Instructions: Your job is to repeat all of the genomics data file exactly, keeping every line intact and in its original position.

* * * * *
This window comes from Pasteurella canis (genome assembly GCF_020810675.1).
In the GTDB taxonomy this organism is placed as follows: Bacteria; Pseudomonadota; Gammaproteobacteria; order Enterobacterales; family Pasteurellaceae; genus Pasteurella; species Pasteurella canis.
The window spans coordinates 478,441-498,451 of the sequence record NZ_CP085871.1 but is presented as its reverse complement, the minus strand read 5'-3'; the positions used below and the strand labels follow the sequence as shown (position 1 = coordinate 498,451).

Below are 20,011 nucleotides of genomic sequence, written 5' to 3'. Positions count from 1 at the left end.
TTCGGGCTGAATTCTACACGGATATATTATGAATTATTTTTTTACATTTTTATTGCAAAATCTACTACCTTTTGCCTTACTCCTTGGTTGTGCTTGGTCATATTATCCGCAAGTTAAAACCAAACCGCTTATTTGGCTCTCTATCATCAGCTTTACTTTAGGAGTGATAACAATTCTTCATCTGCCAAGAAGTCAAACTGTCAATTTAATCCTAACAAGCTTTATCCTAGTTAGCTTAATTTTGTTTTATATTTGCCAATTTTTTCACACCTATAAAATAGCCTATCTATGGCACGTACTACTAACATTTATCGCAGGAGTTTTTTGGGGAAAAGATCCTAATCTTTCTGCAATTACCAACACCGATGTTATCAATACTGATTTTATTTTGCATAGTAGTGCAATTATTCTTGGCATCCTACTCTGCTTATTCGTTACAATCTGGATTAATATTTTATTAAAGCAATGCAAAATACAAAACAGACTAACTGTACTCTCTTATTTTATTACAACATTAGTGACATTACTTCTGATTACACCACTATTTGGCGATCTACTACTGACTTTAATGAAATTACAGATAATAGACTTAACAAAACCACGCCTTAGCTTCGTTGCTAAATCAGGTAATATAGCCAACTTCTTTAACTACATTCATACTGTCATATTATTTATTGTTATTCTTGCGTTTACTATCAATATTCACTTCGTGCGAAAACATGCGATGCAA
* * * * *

This window comes from Pasteurella canis (genome assembly GCF_020810675.1).
In the GTDB taxonomy this organism is placed as follows: Bacteria; Pseudomonadota; Gammaproteobacteria; order Enterobacterales; family Pasteurellaceae; genus Pasteurella; species Pasteurella canis.
The window spans coordinates 478,441-498,451 of the sequence record NZ_CP085871.1 but is presented as its reverse complement, the minus strand read 5'-3'; the positions used below and the strand labels follow the sequence as shown (position 1 = coordinate 498,451).

Below are 20,011 nucleotides of genomic sequence, written 5' to 3'. Positions count from 1 at the left end.
TTCGGGCTGAATTCTACACGGATATATTATGAATTATTTTTTTACATTTTTATTGCAAAATCTACTACCTTTTGCCTTACTCCTTGGTTGTGCTTGGTCATATTATCCGCAAGTTAAAACCAAACCGCTTATTTGGCTCTCTATCATCAGCTTTACTTTAGGAGTGATAACAATTCTTCATCTGCCAAGAAGTCAAACTGTCAATTTAATCCTAACAAGCTTTATCCTAGTTAGCTTAATTTTGTTTTATATTTGCCAATTTTTTCACACCTATAAAATAGCCTATCTATGGCACGTACTACTAACATTTATCGCAGGAGTTTTTTGGGGAAAAGATCCTAATCTTTCTGCAATTACCAACACCGATGTTATCAATACTGATTTTATTTTGCATAGTAGTGCAATTATTCTTGGCATCCTACTCTGCTTATTCGTTACAATCTGGATTAATATTTTATTAAAGCAATGCAAAATACAAAACAGACTAACTGTACTCTCTTATTTTATTACAACATTAGTGACATTACTTCTGATTACACCACTATTTGGCGATCTACTACTGACTTTAATGAAATTACAGATAATAGACTTAACAAAACCACGCCTTAGCTTCGTTGCTAAATCAGGTAATATAGCCAACTTCTTTAACTACATTCATACTGTCATATTATTTATTGTTATTCTTGCGTTTACTATCAATATTCACTTCGTGCGAAAACATGCGATGCAA